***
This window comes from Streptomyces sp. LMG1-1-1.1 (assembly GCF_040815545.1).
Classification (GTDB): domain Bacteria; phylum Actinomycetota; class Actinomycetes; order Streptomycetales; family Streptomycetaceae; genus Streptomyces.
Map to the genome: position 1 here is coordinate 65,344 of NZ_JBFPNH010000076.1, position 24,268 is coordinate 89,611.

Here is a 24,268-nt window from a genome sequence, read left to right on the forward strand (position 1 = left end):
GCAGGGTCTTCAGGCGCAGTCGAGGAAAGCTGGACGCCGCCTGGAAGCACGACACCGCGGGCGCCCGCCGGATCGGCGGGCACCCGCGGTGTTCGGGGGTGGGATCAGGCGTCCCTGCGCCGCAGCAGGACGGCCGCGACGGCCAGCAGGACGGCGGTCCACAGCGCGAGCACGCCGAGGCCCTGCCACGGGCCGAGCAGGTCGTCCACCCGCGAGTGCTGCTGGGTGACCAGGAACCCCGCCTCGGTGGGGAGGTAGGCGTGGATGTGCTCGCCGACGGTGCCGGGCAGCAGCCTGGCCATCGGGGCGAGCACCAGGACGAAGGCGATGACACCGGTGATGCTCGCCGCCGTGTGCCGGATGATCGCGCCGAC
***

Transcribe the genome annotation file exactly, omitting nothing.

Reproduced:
This window comes from Streptomyces sp. LMG1-1-1.1 (assembly GCF_040815545.1).
Classification (GTDB): domain Bacteria; phylum Actinomycetota; class Actinomycetes; order Streptomycetales; family Streptomycetaceae; genus Streptomyces.
Map to the genome: position 1 here is coordinate 65,344 of NZ_JBFPNH010000076.1, position 24,268 is coordinate 89,611.

Here is a 24,268-nt window from a genome sequence, read left to right on the forward strand (position 1 = left end):
GCAGGGTCTTCAGGCGCAGTCGAGGAAAGCTGGACGCCGCCTGGAAGCACGACACCGCGGGCGCCCGCCGGATCGGCGGGCACCCGCGGTGTTCGGGGGTGGGATCAGGCGTCCCTGCGCCGCAGCAGGACGGCCGCGACGGCCAGCAGGACGGCGGTCCACAGCGCGAGCACGCCGAGGCCCTGCCACGGGCCGAGCAGGTCGTCCACCCGCGAGTGCTGCTGGGTGACCAGGAACCCCGCCTCGGTGGGGAGGTAGGCGTGGATGTGCTCGCCGACGGTGCCGGGCAGCAGCCTGGCCATCGGGGCGAGCACCAGGACGAAGGCGATGACACCGGTGATGCTCGCCGCCGTGTGCCGGATGATCGCGCCGAC